The National Park Service’s (NPS) decision to close the Grand Canyon National Park “until further notice” follows mounting pressure from members of Congress and local officials over public health concerns.
“The health and safety of park visitors, employees, residents, volunteers, and partners at Grand Canyon National Park is the Service’s number one priority,” the NPS said in a statement.
The Health and Human Services Director and Chief Health Officer for Coconino County sent the NPS a letter of Wednesday and recommended the closure of the popular tourist destination, Interior Secretary David Bernhardt said.
“As soon as we received the letter from the Health and Human Services Director and Chief Health Officer for Coconino County recommending the closure of Grand Canyon National Park, we closed the park,” Bernhardt said in a statement.
“The NPS has consistently assessed its park units and made modifications to its operations in accordance with the Centers for Disease Control and Prevention, state and local public health guidance, and the NPS will continue to follow the guidance of public health officials in making determinations about our operations to address this pandemic,” a news release from NPS read.
The move also comes after 10 Congress members, in a letter this week, voiced their concerns over keeping the Grand Canyon National Park open.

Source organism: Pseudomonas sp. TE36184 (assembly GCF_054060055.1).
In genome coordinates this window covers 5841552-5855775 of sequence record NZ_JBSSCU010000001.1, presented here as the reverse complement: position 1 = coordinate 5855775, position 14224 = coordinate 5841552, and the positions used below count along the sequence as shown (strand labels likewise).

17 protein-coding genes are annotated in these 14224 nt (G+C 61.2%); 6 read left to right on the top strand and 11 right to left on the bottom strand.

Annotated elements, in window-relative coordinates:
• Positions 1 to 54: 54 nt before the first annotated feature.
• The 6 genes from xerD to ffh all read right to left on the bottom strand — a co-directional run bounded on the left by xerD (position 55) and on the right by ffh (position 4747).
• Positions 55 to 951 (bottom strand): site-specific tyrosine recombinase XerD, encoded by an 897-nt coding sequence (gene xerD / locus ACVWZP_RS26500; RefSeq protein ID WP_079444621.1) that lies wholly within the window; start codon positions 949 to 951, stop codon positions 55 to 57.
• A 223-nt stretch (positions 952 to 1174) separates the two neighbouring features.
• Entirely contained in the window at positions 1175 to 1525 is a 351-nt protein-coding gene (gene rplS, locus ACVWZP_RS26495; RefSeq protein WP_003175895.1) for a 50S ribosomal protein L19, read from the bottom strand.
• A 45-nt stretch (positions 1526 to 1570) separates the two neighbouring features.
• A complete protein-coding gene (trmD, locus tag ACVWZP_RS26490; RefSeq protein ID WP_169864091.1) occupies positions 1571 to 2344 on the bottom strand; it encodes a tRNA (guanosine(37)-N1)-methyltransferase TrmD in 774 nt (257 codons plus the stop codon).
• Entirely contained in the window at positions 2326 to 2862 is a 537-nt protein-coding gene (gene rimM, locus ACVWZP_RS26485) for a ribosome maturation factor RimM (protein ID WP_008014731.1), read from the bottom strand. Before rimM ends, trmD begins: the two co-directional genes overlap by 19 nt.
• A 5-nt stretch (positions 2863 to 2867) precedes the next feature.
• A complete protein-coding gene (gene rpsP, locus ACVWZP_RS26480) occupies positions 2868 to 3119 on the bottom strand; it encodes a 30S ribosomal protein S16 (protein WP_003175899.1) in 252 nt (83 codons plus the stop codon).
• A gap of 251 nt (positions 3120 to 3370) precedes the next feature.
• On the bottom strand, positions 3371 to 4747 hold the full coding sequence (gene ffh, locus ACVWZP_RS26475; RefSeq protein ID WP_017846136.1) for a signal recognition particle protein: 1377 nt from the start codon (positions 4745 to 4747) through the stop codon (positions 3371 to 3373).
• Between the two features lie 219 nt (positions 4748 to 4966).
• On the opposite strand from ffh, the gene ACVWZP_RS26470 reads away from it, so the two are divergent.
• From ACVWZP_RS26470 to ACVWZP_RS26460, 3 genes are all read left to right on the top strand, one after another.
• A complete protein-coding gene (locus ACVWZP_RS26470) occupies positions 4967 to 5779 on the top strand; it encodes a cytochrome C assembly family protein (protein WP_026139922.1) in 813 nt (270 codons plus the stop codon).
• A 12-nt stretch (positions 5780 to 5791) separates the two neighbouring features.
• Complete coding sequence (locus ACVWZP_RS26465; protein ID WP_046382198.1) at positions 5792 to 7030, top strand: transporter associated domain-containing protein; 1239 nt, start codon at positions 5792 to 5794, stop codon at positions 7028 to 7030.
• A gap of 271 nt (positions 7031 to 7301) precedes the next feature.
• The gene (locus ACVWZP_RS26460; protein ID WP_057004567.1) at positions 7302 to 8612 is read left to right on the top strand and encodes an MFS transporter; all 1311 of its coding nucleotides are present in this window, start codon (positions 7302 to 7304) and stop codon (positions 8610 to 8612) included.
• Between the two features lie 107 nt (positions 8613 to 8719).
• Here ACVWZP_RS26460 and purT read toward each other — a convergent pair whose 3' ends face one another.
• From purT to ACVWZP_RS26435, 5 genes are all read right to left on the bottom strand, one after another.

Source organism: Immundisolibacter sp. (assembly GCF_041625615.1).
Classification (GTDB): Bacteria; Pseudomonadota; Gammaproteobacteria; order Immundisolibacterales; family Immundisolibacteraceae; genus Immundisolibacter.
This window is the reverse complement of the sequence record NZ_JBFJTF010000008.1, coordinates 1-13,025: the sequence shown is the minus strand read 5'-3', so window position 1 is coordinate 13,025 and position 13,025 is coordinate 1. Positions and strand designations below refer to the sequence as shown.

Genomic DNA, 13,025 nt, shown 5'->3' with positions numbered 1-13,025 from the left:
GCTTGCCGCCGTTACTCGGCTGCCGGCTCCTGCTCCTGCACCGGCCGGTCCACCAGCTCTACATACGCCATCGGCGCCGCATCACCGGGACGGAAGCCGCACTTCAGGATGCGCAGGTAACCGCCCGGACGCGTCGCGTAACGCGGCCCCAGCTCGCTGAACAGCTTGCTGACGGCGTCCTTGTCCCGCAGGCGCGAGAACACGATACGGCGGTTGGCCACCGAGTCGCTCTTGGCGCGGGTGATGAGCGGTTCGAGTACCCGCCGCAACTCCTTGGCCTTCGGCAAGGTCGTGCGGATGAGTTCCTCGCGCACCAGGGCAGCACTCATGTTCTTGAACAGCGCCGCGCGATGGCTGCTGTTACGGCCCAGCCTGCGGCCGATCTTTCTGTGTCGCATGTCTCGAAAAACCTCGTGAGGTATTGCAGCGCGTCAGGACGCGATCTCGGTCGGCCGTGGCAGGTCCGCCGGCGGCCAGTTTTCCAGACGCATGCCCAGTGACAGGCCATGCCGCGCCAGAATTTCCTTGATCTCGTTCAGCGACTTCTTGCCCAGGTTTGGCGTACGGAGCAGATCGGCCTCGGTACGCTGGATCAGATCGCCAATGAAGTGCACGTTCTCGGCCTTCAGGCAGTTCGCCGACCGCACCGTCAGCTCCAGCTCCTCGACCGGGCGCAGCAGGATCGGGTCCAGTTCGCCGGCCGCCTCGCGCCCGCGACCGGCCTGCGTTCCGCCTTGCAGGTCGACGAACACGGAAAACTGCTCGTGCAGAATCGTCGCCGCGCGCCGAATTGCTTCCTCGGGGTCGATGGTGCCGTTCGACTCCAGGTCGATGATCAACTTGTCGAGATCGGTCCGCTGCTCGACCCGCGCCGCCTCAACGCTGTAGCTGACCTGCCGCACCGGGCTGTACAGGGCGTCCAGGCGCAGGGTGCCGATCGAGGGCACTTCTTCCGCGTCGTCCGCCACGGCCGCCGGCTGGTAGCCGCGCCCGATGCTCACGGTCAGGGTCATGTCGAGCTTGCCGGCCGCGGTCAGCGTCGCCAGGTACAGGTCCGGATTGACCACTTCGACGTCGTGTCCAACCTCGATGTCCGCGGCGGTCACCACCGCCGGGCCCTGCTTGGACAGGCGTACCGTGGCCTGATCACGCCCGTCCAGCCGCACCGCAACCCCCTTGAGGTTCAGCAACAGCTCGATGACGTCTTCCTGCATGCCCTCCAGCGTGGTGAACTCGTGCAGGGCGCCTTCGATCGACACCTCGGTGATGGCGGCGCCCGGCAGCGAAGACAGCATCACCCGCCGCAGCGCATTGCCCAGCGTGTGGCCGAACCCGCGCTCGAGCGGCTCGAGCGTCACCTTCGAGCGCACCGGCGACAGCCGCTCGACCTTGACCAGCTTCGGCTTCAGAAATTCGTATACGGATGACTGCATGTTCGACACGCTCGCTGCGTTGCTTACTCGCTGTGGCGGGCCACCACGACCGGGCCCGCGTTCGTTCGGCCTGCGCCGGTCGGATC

“Why expose both the public and the workforce of the park to the situation of this virus?” House Natural Resources Committee Chairman Raúl Grijalva (D-Ariz.) told The Hill. “You’re putting their health in danger and I think it needs to be closed.”
The Grand Canyon National Park is the latest major national park to close due to the COVID-19 pandemic, while Yosemite, Yellowstone, and Great Smoky Mountains shut last month, amid fears large crowds could escalate the growing pandemic. It came as CCP virus cases in Coconino County, where the Grand Canyon is located, rose to 85 by Wednesday morning.
A CCP virus case was reported at the Grand Canyon on Tuesday.
In response to news of the closure, the National Parks Conservation Association said it a statement in supported the “sensible” decision as it would “protect the health of local communities, park staff, and visitors at this time.”
“While the Grand Canyon is a huge park, in practice many visitors congregate at the same viewpoints, parking lots and trails which increases the likelihood of transmitting coronavirus,” Kevin Dahl, the association’s senior Arizona program manager, said in a statement.
“However we remain concerned that it took so long to authorize the closure after concerns were first raised by the park managers, local communities, tribal communities, and local emergency services,” he added. “The Department of Interior must make it easier for park managers to make these common-sense decisions that can save lives.”